are someone worried about trump winning. >> that's why the poll we mentioned is so important the four to one republican voters do not want candidate who touched by establishment. at a very core level republican party is failing in boast mase i can function of the political party. what a political party does is very complex world like we have. if you got into point where political party says, trust this guy. voters say, that's actually disendorsement, right? then you got into very profound place of dysfunction because you've lost that function of organizing information for voters. now they don't have very good ways to figure out who to trust. that is going to be really hard place to organize if the fact the establishment is becoming boon for donald trump because it shows that he is standing up to republican party. the. >> dickerson: quickly before we switch. >> i wouldn't underestimate that republicans found effective attacks against trump in the debate, financial fraud and acid
i think that is real momentum this week those types of attacks. going forward that may be an important achievement. >> dickerson: the democratic race, bernie sanders, is it basically over for him, is hillary clinton on her way to the nomination? >> i think she is. it is not over. but it is mostly over. and it is over because of the demographic alignment behind hillary clinton as she told you earlier, she has obviously gotten the vast majority of minority voters and i think in a democratic party that is increasingly fueled by a minority-based national coalition you can't be a credible nominee of this party if african american voters don't support you. but it is also true that she is winning white voters, winning latino voters she's got very diverse coalition behind her. bernie did win two of three states last night. he does clearly still have lot of support. i think the party still has to grapple with what he represents. even if he falls short there has
the establishment and democratic party as well by folk vocal seg machine that wants to see a more radical position. >> dickerson: how does fix the enthusiasm problem? >> i think one of the ways, he continues to raise so much money despite the fact he's losing. find way to turn grass roots support not only in to votes but into cash. something to be learned from what sanders is doing. i think it's also a lesson to everyone that you think super pac have outside influence. lot of these guys have run out of money donated to their campaign, the reason sanders is able, he's got all these people donating $20-30 that is what is keeping him in the race. if he can find way to convince those people eventually she'll be fine. but certainly he still enjoys that. >> dickerson: what do you make of the stories in massachusetts and ohio, democrats crossing over and registering. are these people who are effective republicans it's not a big -- >> i think every cycle we hear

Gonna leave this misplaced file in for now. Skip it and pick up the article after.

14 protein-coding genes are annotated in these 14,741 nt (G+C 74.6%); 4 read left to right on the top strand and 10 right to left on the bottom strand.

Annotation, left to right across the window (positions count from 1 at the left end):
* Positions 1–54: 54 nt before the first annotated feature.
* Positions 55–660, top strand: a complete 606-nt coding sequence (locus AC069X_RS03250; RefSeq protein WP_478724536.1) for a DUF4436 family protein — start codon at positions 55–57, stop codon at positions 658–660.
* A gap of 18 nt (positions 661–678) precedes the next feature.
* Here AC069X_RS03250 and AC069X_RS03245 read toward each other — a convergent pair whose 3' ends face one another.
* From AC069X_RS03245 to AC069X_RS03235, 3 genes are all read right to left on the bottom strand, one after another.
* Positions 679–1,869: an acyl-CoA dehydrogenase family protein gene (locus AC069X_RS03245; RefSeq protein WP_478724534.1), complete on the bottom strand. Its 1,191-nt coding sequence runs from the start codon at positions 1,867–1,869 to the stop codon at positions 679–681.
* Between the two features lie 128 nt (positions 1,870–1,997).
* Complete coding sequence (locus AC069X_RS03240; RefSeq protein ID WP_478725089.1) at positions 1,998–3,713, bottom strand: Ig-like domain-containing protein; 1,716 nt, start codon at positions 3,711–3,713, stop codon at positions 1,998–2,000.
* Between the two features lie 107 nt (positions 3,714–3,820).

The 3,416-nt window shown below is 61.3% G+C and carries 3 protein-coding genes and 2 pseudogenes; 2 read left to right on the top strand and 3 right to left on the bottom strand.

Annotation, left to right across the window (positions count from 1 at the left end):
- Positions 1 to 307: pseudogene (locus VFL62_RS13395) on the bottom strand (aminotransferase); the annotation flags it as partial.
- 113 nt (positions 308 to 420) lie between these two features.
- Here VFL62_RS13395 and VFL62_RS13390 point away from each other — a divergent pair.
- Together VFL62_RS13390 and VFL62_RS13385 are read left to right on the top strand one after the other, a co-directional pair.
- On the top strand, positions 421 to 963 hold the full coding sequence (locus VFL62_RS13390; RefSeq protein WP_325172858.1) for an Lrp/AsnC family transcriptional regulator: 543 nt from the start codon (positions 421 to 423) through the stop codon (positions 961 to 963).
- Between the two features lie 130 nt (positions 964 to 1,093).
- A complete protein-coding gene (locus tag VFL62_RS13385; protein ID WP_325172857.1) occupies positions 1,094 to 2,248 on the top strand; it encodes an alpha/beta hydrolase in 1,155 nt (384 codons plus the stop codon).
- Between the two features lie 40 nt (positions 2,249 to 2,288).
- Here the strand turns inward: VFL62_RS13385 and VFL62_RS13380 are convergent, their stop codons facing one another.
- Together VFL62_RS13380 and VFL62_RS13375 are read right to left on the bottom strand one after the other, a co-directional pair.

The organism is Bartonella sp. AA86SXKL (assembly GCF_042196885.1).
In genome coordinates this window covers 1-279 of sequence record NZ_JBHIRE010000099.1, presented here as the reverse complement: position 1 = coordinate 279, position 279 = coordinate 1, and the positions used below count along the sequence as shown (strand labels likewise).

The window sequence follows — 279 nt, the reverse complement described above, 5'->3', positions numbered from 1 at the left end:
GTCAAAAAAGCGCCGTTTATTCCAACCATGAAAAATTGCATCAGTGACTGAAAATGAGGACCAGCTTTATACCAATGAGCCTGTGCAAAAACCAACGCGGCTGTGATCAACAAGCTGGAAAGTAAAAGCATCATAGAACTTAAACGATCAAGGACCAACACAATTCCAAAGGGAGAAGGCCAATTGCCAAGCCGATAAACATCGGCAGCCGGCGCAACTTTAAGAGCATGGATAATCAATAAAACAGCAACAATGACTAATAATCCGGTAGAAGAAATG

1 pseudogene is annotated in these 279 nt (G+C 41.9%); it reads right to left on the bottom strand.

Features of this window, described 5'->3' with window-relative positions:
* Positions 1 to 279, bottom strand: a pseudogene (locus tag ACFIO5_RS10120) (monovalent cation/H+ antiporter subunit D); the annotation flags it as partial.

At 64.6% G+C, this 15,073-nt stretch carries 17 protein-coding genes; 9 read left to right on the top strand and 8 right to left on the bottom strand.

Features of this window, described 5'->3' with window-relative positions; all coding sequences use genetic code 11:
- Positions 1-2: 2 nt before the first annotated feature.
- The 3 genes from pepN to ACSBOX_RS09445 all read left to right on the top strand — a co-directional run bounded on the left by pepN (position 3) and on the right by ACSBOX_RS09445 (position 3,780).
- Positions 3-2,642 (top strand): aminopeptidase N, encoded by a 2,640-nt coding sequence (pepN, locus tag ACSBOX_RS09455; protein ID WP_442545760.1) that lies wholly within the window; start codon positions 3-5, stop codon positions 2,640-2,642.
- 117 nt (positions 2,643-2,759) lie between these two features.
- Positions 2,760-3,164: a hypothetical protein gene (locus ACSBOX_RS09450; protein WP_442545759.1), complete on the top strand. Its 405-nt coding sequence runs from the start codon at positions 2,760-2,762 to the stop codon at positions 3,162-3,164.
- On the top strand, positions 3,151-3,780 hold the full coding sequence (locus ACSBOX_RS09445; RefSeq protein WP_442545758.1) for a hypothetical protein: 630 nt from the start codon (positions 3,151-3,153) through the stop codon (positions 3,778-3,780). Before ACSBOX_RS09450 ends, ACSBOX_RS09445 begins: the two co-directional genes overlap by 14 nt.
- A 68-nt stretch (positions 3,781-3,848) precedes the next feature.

to be very large affect on the open race. will tell you what presidential campaigns do they're long process and reminded of who they like and who they hate. that speaks 20 your question about the enthusiasm gap, too, the way hillary clinton will solve that is she'll be running against a republican candidate, very possibly republican candidate who is scarier to democrats than any republican who has been nominated in generations. so, that is going to i think reshape who democrats -- whether democrats turn out. >> dickerson: have to stop you there. thanks to all of you. we'll be back in a moment. expert? sure am. my staff could use your help staying in touch with customers. at&t can help you stay connected. am i seeing double? no ma'am. our at&t 'buy one get one free' makes it easier for your staff to send appointment reminders to your customers... ...and share promotions on social media? you know it! now i'm seeing dollar signs. you should probably get your eyes checked. good one babe. optometry humor. right now get up to $650 in
access.wgbh.org's julianna goldman. marco rubio called nancy reagan a true example of integrity and grace. in another tweet, ted cruz said she will be remembered for her deep passion for this nation and love for her husband. an amazing woman wrote donald trump. news of nancy reagan's death came on a day when most candidates vying to inherit ronald reagan's conservative legacy were taking a break before the next round of critical contests. >> she is now, as she used to say, "with her ronnie." >> john kasich was the exception. campaigning in his home state of ohio, alongside arnold schwarzenegger. looking beyond the four states he lost yesterday.